Yes-I would not even consider the canal-just not worth it.  I have made the trip a few times-including last June and (if I stop) I usually stop in Lewes-plenty of places to eat and you can dock at the municipal dock-call ahead.   If you just want to stay for free you can anchor off the swimming beach inside the ice breakers.  If your crew/weather situation allows, just keep going right down the bay and out into the ocean straight up to CCC.  Be wary of the uncharted shoals that constantly shift each winter nearer the Cape May side of the exit DE Bay.

 

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20 hours ago, mgs said:

my favorite was the summer folks wanting the water turned on early and the water district thinking about turning it on later to keep people away. 

Here in NZ, the locals on Great Barrier Island apparently turned the water off at the docks. This was interpreted as a big welcome to leave by most the yachties that were planning to weather the shutdown out there. There were a few boats that came back to Whangarei after that.

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4 hours ago, jewingiv said:

FWIW, I'd head first for Cape May (just over 100nm from Annapolis via the canal), then jump straight to Block (200nm), Cutty (225nm), or Marion / the Canal (250nm).  Heading straight to Block leaves one exposed for only another 12-18hrs versus Sandy Hook, and it's often a straightforward hop with a good summer weather window.  You also avoid NY Harbor traffic and LIS, and of course save a fair amount of distance by taking the hypotenuse. 

Also the Cape Cod Canal to Tenants Harbor at the bottom of Penobscot Bay is only about 150nm - usually a straightforward 30-36hr overnight.  From there you're a day sail to IAH. 

Overall, it's just over 500nm of sailing.

 

Agreed, I wouldn't try to cut in towards NY/Sandy Hook at all. It adds a LOT of extra distance the the AIS is lit up like a Christmas tree with contacts as you get closer in. Cuttyhunk is a great stop on the way, and close enough to time the canal, though Onset is easiest for that.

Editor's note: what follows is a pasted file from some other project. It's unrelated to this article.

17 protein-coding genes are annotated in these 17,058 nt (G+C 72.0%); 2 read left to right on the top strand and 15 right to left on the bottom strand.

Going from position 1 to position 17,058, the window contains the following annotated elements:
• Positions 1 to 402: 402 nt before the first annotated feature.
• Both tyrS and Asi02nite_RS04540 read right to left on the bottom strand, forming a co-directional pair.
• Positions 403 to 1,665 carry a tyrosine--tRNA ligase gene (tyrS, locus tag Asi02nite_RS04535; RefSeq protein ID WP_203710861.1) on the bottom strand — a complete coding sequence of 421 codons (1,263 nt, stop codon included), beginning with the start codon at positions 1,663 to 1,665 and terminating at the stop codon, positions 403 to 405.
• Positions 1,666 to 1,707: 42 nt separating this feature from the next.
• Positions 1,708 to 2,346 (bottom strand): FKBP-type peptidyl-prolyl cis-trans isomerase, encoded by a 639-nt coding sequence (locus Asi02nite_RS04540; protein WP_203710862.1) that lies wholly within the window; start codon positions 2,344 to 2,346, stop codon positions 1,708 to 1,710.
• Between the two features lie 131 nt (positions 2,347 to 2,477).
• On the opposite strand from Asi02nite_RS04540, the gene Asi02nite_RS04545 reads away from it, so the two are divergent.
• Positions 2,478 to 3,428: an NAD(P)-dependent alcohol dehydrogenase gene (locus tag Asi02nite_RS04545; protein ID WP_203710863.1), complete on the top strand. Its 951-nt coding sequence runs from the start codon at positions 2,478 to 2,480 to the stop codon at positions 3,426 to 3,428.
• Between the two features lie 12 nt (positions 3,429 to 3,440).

When we came down we sailed from Block Island straight down. I don't think we fit in at Cape May, so we kept going and went through the canal at night and dropped the hook at the first spot outside the canal we saw.

Make sure you get a copy of Eldridge's if you're heading through southern New England and the Cape & Islands. Timing the canal wrong is a bad thing.

Also you can sail from the Canal to Provincetown, which is a fun and quirky place, then do P-town to Maine on an overnight.

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6 minutes ago, MR.CLEAN said:

that watermaker sure looks good right now

Indeed. Water wouldn't have chased us out of there. Though feeling unwanted by the locals probably would have. We wouldn't have noticed the water being shut off there, though in Opua you would since it's too murky to make it there.

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16 minutes ago, B.J. Porter said:

Make sure you get a copy of Eldridge's if you're heading through southern New England and the Cape & Islands. Timing the canal wrong is a bad thing.

 

There are offline apps for that now.  I use AyeTides on IOS.  Last time I bought an Eldridge was probably 4 years ago.    Tides and currents for the entire world although I only have used it for  Caribean to Maine.  (Uruguay is in my recents because as I was writing this I was curious if they had tides for other areas and just picked that area to check.  It did.)

IMG_3462.thumb.png.6bf8f08c4e93873c6006c82bd93f6584.png

 

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3 hours ago, kent_island_sailor said:

I have hit that bridge with the tip of my antenna before.

The Douglas Bridge going into Juneau, Alaska *looks* really low.  I remember approaching it slightly worried despite the chart telling me we had lots of clearance.  (Just checked - Wikipedia says it’s “66 ft high”.) I generally never sail near urban areas, and never near bridges, so the height can be hard to judge from a distance, especially as you approach...

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4 minutes ago, Jud - s/v Sputnik said:

the height can be hard to judge from a distance, especially as you approach...

It's impossible, actually.  Standard trick with noobs on board.  Point up at the last minute and say in a worried tone, "... are we going to make it?"  

 

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10 hours ago, Ajax said:

Jesus man, have you not seen the scenery? Surrounded by rocks, islands, pine with osprey and all sorts of life around.  It's paradisiacal.

Maine, NB/NS/NFLND on my to-cruise list, for sure.

If you love wilderness, you’re gonna love it if you ever make it out west (i.e., NW).  I grew up near the Chesapeake and couldn’t go back to the flatlands.  The BC Coast is spectacular - and then as you approach Alaska, the coastal mountains do get much taller.  10,000-14,000 feet literally straight out of the water up near Juneau.  

And then keep going north and west (although it’s much, much easier to approach from the west, i.e., Japan) and the Aleutians are staggeringly rugged...some reading for ya (RCCPF cruising guide):  http://80af75c8b1a6023efc9f-6aaa42fda065edd38c8fa3814d416772.r78.cf3.rackcdn.com/172_8054_Aleuts Ver 19.1a.pdf